Several injured workers told The Globe the only way they could cope with those demands was to load up on painkillers, leaving them addicted and in far worse condition.
The situation is further aggravated, doctors say, by the fact that most WCBs pay for injured workers’ opioid prescriptions long enough for them to get hooked – and then cut them off. Some then resort to using cheap, potentially deadly, street drugs.
In the nearly 300 appeal cases The Globe reviewed, one-fifth of workers said they were still suffering from taking narcotics years after their initial injuries. Three-quarters of them sought compensation from WCBs for enabling their addictions; 70 per cent of those won their cases.
But appeals take up to a decade to wend through clogged systems. In Ontario, for instance, the appeals system for the Workplace Safety and Insurance Board (WSIB) receives double the number of cases it’s equipped to handle. Five claimants in cases The Globe looked at died before their appeals concluded.
Cecil Hershler is one of several pain specialists frustrated by how workers’ compensation systems push people back to work before they’re ready, without giving them enough access to specialized diagnostics and non-opioid treatments. “I’ve got people from all walks of life, all ages, and they are crying. They will say, ‘Give me anything to take this pain away so I can get back to work,‘” says Dr. Hershler, a Vancouver-based MD who refuses to prescribe narcotics. “I am trying to treat these people. And I can’t, because they are so stressed.”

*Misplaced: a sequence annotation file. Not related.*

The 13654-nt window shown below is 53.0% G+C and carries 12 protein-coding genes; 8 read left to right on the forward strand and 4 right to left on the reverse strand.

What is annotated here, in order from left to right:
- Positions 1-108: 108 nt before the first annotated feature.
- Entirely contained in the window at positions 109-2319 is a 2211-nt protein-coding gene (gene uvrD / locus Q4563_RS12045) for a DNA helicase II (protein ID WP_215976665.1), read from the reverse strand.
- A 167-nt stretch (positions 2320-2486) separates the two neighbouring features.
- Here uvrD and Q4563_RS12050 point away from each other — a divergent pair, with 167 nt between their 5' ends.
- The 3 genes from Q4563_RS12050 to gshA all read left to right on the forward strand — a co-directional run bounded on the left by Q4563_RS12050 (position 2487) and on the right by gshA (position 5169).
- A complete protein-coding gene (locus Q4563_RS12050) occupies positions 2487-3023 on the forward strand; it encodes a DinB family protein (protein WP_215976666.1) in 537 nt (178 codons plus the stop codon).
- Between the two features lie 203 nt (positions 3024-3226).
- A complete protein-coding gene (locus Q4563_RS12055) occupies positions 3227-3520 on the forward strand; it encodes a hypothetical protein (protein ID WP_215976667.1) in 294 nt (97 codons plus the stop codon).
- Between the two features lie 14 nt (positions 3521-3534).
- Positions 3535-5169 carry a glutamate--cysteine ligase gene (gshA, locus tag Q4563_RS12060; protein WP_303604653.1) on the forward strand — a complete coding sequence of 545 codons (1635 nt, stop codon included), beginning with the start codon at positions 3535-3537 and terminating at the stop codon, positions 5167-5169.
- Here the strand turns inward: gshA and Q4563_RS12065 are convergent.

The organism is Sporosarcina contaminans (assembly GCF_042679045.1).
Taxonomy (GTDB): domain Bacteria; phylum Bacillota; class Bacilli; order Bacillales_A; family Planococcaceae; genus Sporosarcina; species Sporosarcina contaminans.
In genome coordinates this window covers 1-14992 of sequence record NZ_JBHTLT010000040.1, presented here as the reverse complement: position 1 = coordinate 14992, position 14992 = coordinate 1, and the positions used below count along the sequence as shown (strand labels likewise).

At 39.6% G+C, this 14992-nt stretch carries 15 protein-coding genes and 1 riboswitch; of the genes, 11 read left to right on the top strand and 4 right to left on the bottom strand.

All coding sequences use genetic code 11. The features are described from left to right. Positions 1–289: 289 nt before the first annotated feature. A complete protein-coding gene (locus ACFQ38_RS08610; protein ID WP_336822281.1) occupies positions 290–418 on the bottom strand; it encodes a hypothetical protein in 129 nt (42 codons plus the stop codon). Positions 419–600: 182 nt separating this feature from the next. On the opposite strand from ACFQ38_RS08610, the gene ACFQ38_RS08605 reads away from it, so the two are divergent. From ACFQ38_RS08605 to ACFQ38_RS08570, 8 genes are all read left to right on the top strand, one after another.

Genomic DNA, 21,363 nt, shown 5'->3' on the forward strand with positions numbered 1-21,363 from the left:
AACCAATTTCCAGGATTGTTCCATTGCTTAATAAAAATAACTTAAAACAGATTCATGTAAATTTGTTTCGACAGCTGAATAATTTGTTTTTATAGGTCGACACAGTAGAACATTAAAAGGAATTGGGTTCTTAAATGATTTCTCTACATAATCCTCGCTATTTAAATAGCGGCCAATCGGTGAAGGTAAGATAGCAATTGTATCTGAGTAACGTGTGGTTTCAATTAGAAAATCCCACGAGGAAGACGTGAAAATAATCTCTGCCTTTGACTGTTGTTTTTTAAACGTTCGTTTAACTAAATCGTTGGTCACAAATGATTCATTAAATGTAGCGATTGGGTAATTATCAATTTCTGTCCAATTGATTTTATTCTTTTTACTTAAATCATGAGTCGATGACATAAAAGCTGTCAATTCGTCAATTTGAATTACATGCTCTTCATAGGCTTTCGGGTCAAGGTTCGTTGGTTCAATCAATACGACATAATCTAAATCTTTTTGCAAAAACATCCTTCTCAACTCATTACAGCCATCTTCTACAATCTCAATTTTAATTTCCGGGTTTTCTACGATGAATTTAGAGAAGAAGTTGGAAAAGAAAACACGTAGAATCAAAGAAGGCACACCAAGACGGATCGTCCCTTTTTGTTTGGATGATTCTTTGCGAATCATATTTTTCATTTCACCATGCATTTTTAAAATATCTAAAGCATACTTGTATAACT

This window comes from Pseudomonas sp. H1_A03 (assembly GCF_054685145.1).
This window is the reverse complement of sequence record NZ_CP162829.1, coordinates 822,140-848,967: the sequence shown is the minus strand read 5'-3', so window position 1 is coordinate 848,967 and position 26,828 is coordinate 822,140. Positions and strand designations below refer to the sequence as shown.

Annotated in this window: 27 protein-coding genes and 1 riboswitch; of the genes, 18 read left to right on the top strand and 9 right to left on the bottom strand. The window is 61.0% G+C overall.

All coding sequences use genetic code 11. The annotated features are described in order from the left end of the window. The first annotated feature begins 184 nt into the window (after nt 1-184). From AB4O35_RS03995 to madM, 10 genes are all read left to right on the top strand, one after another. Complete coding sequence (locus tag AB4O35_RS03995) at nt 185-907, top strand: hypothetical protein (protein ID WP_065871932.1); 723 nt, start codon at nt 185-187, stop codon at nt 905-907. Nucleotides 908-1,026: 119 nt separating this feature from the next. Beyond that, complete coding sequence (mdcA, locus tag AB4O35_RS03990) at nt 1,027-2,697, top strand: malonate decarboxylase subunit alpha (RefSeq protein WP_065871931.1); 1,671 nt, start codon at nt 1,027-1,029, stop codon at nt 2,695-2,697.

Deaths from the opioid crisis, Dr. Hershler adds, are just the tip of the iceberg. “There is a whole iceberg underneath it.”
The drive to keep workers on the job has saved compensation boards in Canada millions of dollars. The WSIB, for example, recently eliminated a $14.2-billion unfunded liability and cut employer premiums by 30 per cent.
The publicly owned boards operate like insurance companies. The faster a worker gets back on the job, the less of a financial burden they are on both their employer and the WCB. That’s fine for the vast majority of claimants, whose recovery is straightforward. Those who have setbacks, however, risk being cut off from benefits and losing their jobs, unless they push themselves back into the work force when the system – not necessarily their doctor – deems them ready.
Wayne Harris’ slide into opioid addiction began when he hurt his shoulder seven years ago. That’s when the sprinkler fitter from Brooklin, Ont., fell backward off an eight-foot ladder. Ontario’s WSIB sent him back to work to perform “modified duties” before he had time to heal. “A lot of that work was heavy stuff,” says 50-year-old Mr. Harris. “I had no choice. I filled my mouth with [narcotic] pills.”